As noted by CNET, though, this is way too little at a time in which software developers are inundated with platforms begging for appplications to make them stand out from the crowd. To boot, premium applications will have to pay a healthy chunk of their revenues to Amazon, presumably to cover the cost of downloads, which is bundled into the Amazon service from a consumer perspective. Kindle readers on iPhones and other platforms may help to buoy Amazon's overall e-book strategy, but it is highly doubtful that the Kindle itself has much of a lifespan as a multi-functional content delivery platform. In turn, this puts pressure on Amazon's overall sales picture, as a generation attuned to iTunes downloads may be more willing to add books to that list of items to cram into their portable devices than to shift to downloads on the Kindle platform that's centered around yesterday's content formats.
The vision of the Kindle was myopic from day one, too bent on luring timid publishers into the e-book era before others became premium e-book download kings. While this did leverage Amazon into an early advantageous position for e-books, its focus on a pioneering device locked it in to formats and concepts that reflected the fears and limitations of the book publishing industry more than it did the realities of a Web-enabled world of a multitude of content formats, publishers and delivery channels. Its onerous cut of Kindle e-book revenues also gave publishers a good reason to work with other platform providers to get a better piece of the action. The net result is that Amazon is in strong danger of becoming a book distribution channel that fails to lock in a new generation of book readers on emerging mobile platforms.
With Apple setting itself up as a primary download competitor, the question becomes whether Amazon wants to continue to try to be the Microsoft of e-books via its proprietary approach or to become the Google of e-books in response to this challenge. In other words, is Amazon willing to admit that it made a huge mistake in not aligning itself more with a cross-platform, open standards approach in preparation for the inevitable platform battles that required stronger technology partners? There may not be a black-and-white answer to this question, but clearly Amazon needs to focus more on channel strategies and content publisher relations than on multi-function platform development. This is especially important in light of media companies that manage multi-channel products - "Avatar" lives as a movie, as a game, and, inevitably, as videos, books and so on. Amazon should be focusing more on the question of how to be a download king for content of all kinds rather than a gizmo king.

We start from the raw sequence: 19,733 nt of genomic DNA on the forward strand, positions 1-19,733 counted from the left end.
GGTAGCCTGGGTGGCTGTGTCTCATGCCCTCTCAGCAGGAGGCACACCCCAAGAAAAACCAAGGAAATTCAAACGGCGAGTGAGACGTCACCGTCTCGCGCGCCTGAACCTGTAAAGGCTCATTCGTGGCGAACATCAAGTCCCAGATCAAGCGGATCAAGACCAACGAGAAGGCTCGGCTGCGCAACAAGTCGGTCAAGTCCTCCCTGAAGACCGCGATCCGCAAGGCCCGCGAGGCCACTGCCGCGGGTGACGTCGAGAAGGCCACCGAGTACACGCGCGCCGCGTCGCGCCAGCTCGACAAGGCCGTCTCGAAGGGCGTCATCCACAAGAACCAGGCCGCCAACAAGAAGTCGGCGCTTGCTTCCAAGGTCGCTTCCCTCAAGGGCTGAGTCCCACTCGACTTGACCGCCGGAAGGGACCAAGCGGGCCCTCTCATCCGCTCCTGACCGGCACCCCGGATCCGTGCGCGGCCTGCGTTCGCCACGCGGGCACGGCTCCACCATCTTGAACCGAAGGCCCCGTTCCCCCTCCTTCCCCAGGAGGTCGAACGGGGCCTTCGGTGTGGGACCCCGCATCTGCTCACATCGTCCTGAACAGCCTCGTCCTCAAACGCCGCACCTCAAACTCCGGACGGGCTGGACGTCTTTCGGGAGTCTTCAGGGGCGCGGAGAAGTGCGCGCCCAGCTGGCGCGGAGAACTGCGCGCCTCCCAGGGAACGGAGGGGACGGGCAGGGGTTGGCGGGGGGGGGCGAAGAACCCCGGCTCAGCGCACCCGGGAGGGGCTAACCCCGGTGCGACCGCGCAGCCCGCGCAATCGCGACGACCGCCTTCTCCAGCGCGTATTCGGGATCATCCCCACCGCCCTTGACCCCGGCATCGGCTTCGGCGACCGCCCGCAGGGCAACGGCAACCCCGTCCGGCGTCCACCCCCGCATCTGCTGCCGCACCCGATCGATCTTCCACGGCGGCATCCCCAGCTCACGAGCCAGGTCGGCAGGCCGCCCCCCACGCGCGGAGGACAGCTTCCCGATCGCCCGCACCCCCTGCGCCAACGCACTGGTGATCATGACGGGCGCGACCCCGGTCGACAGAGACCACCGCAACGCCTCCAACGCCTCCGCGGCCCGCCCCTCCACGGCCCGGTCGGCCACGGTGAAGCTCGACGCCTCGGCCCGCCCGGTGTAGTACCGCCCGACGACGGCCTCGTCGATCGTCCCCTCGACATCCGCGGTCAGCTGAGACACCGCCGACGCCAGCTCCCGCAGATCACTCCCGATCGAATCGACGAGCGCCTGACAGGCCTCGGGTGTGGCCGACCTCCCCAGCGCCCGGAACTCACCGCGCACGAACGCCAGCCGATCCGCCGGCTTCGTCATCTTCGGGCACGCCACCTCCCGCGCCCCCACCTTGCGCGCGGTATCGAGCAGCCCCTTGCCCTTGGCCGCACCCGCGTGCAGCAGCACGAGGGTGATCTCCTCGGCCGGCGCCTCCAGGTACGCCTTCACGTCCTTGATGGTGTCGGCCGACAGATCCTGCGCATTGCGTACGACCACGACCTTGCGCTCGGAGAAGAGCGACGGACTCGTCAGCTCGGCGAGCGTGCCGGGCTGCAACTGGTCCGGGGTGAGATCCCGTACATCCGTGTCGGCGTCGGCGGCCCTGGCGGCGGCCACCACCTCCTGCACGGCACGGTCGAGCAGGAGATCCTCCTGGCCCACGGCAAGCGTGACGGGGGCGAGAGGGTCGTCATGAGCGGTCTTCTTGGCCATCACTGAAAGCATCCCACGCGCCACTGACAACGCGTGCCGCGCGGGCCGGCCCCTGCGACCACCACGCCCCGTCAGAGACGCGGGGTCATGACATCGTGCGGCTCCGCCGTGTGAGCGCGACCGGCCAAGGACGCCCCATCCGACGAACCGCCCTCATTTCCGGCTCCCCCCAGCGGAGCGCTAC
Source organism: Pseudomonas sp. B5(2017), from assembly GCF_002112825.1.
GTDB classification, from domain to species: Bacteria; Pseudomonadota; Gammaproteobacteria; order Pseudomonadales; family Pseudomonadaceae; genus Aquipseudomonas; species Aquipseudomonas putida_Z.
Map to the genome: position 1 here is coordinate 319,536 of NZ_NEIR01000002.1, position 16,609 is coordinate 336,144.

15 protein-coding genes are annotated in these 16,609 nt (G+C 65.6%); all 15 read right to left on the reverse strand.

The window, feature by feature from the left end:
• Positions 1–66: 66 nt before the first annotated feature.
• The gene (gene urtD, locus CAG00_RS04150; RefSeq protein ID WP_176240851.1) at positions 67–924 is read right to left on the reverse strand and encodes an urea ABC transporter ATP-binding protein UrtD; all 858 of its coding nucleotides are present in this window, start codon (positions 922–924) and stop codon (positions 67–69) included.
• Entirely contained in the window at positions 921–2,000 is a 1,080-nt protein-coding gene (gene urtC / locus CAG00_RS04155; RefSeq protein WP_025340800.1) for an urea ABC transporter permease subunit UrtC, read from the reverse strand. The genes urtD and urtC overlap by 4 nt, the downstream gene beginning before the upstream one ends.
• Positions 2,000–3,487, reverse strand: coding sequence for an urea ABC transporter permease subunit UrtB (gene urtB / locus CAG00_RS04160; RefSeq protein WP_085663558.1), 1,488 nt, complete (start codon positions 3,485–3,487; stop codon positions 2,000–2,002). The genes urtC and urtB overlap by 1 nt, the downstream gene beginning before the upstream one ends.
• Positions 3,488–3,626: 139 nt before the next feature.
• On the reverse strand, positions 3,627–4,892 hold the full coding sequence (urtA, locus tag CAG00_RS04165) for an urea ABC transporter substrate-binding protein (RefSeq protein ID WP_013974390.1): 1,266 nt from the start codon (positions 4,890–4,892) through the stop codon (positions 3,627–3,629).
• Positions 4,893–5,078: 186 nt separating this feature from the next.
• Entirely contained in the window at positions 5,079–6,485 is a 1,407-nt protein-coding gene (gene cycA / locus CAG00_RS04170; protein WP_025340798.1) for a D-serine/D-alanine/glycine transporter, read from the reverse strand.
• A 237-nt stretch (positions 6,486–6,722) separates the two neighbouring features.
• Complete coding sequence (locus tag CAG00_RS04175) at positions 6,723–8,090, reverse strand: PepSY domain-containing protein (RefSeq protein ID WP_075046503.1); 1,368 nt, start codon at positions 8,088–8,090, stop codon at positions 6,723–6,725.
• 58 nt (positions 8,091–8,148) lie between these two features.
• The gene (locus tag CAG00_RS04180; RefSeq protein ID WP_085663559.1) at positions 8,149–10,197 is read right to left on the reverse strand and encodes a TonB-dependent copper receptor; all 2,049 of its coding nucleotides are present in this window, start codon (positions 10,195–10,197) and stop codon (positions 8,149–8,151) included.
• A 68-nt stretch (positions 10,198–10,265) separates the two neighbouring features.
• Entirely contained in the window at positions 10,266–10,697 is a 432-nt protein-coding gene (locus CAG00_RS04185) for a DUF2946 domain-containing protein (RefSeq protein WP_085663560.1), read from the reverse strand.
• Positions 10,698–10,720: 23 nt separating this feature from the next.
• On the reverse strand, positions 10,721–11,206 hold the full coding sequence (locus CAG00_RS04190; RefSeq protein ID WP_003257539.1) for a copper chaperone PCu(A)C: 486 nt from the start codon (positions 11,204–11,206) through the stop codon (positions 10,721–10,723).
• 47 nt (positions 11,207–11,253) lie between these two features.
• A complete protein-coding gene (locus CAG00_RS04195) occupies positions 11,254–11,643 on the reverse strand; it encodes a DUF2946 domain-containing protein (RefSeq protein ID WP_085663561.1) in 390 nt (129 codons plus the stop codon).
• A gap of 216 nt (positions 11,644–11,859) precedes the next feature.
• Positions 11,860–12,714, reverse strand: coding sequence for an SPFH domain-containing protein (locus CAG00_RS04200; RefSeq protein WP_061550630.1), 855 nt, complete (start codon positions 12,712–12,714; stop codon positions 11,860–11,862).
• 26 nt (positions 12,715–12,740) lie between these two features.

The logical leading partner in this would seem to be Google, with its emerging Android and Chrome OS platforms, options that weren't on the table in any serious way a couple of years ago but which are now coming to market aggressively. Microsoft will certainly be in the mix also, but it's playing catch-up in mobile platforms at a time in which Google is preparing to soar past many established vendors with its cross-platform Android operating system. In February the Barnes & Noble Nook e-book reader will be the first model delivered to consumers based on Google's Android operating system, opening the door to thousands of applications that could be integrated with e-books easily on that device, as well as on other Android-based devices. While there are notable flaws in the Barnes & Noble strategy - too few books, no reader yet for other mobile devices - its use of the ePub standard for its downloads and an incorporated lending model is closer to what will help book publishers to integrate with many other kinds of content and platforms quickly and profitably.
Book publishers have, predictably, dug themselves into an early hole in the race for digital markets by rejecting standards that would make cross-platform use of e-books a simple thing for consumers. One of the great things about books traditionally is that they didn't require a special technology to use them. Why would publishers go out of their way to balkanize their market into dozens of different proprietary formats that can only discourage people from picking up books in general? While it will take some time to undo this damage, there is still time for book publishers to avoid the mistakes of the music and video industries and decide on formats that will encourage cross-platform use of e-books as simply and inexpensively as possible and which encourage developers to create functionality around e-books that enhances their value and their integration into Web-based content, collaboration and community services.
While there may be some sucking up of pride in Amazon's C-suite to make these things happen, they are absolutely necessary if Amazon is to extend its early ecommerce successes based on Web standards into mobile markets. Perhaps Amazon forgets that if it weren't for Web standards, the world would not have discovered its leading ecommerce services in the first place. Amazon needs to re-discover its appreciation of the power of Web-oriented industry standards for e-books and re-establish itself as a company that can carve out the broadest opportunities for content ecommerce via the widest array of content platforms. While this may not always sound like music to the ears of its publishing partners, it's the only way in which it will be able to offer a sound alternative to media companies that are locking themselves into proprietary platforms that will inevitably place Amazon in an awkward relationship with them. I don't put much hope on this happening in the short term - some changes at the top in Amazon may have to occur for this to happen - but it's likely their best road to success in the years ahead.